Hometown: Hanover, New Hampshire
Degree Program: Bachelor of Science in Landscape Architecture '25
What kind of questions or curiosities did you have when you decided to pursue a degree in landscape architecture?
How can landscapes be used to mitigate and adapt to climate change? How does landscape architecture relate to ecology? How can landscape architecture bear witness to existing systems in ecology?
Being at Cornell, has living in the Finger Lakes region informed your view on the field, or even broader, the environment?
I see a lot of similarities between the Finger Lakes region and my hometown in New Hampshire—rural fields, big forests, farms. One major difference is that Cornell’s situated in a relatively urban setting, so it’s exciting to see the environmental variance, as well as the transitions between these urban and rural spaces.
Reflecting on your interests, how do you hope to define your concentration in the program?
Right now I’m really interested in exploring vineyards and viticulture, especially what those can look like if adapted to an urban environment. Vineyards conjure this rustic, rural aesthetic in our minds, but I’m curious how these highly designed, rural landscapes can be adapted and designed to fit within the urban fabric.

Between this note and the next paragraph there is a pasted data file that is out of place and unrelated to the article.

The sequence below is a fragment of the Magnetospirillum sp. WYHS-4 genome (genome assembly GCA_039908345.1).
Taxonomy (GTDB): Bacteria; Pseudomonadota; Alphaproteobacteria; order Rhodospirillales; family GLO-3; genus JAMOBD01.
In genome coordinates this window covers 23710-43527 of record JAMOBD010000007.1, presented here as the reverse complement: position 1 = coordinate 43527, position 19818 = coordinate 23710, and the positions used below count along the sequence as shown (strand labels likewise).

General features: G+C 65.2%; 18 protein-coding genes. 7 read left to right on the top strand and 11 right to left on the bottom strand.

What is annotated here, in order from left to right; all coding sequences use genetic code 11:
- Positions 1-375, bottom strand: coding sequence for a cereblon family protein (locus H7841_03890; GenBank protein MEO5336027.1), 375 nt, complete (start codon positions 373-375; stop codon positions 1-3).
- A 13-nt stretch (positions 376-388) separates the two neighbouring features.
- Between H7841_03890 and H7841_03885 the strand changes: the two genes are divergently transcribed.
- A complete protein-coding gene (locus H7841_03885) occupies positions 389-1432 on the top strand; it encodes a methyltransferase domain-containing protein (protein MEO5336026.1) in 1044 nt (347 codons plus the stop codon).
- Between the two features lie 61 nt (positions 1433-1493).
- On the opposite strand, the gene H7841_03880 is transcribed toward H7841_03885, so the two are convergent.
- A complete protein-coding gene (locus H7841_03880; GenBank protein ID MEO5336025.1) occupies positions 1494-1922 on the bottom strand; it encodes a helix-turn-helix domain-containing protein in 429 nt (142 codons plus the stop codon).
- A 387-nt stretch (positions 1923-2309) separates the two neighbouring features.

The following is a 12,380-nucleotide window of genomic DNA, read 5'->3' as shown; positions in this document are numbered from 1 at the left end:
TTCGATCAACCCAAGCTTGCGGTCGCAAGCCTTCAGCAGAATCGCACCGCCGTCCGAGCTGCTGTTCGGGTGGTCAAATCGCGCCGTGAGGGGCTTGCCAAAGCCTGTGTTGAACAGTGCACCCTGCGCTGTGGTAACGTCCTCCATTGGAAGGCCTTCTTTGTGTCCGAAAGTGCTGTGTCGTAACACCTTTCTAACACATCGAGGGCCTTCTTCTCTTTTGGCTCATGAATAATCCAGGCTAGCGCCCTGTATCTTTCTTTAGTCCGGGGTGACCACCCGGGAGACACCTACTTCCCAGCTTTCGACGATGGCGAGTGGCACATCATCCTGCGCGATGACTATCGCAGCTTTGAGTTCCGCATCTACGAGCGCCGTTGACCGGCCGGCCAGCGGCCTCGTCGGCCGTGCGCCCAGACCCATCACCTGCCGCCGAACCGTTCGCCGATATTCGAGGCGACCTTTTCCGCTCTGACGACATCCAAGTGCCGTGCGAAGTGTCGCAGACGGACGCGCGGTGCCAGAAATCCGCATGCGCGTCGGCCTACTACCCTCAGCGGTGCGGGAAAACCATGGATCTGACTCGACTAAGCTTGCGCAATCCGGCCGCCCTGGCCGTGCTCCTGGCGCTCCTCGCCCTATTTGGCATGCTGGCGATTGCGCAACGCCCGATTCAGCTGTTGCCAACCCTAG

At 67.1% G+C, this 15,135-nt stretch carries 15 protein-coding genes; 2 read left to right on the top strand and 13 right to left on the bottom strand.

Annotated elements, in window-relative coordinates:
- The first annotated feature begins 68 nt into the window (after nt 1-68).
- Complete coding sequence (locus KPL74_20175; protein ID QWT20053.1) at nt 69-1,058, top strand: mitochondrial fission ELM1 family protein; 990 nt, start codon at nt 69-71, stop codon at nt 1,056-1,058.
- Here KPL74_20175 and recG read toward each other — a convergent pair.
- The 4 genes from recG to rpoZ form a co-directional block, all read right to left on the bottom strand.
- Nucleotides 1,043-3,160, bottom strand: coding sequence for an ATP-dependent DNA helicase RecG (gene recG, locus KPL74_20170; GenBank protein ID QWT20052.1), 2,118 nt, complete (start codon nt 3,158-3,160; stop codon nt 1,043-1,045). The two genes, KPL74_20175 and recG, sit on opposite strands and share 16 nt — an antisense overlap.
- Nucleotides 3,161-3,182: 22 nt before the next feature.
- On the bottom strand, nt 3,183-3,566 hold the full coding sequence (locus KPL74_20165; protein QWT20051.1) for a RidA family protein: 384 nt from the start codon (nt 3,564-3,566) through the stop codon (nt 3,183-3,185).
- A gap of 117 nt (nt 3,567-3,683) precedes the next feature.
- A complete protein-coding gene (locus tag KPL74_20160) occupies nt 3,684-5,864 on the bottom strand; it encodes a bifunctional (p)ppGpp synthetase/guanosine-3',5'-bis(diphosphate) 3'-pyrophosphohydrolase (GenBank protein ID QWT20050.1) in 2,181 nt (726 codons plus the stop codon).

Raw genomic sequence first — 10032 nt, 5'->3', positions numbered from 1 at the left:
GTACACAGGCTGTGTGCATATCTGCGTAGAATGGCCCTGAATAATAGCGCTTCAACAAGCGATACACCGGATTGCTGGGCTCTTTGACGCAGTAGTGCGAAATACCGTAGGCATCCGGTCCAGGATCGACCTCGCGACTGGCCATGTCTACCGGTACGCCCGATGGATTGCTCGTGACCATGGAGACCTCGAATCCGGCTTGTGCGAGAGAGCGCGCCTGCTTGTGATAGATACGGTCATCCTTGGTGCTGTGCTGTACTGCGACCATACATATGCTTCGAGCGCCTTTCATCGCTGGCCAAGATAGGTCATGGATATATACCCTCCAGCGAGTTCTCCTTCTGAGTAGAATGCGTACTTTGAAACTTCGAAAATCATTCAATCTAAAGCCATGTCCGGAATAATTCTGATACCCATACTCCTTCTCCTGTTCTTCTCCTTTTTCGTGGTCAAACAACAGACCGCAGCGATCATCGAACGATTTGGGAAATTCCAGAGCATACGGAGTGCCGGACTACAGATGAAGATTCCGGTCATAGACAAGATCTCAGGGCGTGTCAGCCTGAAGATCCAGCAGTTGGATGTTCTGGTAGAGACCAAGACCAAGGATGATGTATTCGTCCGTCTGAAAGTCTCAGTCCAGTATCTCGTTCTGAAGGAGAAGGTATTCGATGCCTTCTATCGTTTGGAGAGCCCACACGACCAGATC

What kind of organizations or activities have you become involved in within Ithaca?
You can find me at football and hockey games in the big red marching band and pep band!
What would you tell your younger self from ten years ago? What would you tell your future self ten years ahead?
I think design offers incredible potential in mitigating and adapting to climate change. I’m excited by Cornell’s interdisciplinary approach to Landscape Architecture, and through classes in environmental science and rural development, I hope to specifically gain a more nuanced understanding of the ecological and agricultural functions of landscapes.